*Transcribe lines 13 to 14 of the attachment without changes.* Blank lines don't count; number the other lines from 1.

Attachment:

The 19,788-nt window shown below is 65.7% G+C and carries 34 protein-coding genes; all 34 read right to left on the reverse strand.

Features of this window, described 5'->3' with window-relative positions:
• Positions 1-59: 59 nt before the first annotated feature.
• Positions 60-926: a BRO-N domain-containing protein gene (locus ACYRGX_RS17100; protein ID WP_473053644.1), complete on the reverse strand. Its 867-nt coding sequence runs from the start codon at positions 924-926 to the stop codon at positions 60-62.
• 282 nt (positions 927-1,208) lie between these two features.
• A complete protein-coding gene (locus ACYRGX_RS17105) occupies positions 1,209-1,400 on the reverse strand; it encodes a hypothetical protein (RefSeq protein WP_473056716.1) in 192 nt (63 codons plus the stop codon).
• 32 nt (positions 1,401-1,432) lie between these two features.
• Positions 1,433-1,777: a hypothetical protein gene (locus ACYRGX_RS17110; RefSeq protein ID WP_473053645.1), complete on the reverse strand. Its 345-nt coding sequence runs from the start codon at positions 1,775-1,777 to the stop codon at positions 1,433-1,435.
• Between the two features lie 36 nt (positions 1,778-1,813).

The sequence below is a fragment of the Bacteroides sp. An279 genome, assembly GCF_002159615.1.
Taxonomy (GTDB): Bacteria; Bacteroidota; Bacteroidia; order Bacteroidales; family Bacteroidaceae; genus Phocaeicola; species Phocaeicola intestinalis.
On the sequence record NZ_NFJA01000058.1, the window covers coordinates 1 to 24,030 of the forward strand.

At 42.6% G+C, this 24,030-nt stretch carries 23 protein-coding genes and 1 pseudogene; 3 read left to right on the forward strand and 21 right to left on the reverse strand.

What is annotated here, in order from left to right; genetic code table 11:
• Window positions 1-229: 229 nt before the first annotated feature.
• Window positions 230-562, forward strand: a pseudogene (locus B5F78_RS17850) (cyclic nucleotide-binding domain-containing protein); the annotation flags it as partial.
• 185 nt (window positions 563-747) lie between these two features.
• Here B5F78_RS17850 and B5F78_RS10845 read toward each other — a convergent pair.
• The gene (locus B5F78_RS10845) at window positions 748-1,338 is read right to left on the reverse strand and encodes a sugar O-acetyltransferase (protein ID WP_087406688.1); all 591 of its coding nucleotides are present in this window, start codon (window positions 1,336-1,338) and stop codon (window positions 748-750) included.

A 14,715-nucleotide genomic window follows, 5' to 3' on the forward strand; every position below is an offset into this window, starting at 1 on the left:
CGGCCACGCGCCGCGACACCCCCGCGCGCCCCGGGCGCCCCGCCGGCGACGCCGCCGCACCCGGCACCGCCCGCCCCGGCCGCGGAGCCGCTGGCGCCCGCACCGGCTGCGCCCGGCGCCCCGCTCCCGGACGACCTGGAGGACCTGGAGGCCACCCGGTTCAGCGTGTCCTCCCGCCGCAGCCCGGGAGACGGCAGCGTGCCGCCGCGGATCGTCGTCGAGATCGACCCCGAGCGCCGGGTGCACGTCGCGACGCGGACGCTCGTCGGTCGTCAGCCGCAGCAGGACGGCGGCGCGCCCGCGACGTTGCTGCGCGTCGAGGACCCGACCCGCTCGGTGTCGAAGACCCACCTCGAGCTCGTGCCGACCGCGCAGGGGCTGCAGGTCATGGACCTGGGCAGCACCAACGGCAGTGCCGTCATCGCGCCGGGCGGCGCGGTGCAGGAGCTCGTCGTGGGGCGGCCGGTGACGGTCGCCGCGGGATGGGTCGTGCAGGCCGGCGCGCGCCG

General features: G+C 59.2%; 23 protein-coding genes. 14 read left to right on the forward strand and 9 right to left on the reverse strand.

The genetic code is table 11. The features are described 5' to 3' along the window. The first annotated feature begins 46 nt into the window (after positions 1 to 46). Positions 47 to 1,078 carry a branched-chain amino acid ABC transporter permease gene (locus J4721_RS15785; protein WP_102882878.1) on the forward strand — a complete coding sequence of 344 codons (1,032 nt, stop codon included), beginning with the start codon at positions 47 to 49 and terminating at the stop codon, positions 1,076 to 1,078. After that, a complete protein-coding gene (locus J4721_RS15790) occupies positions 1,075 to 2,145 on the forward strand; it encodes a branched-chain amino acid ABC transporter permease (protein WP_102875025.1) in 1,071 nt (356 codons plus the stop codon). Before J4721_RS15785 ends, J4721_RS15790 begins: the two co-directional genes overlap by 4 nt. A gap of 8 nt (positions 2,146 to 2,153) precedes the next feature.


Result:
At 42.6% G+C, this 24,030-nt stretch carries 23 protein-coding genes and 1 pseudogene; 3 read left to right on the forward strand and 21 right to left on the reverse strand.

What is annotated here, in order from left to right; genetic code table 11: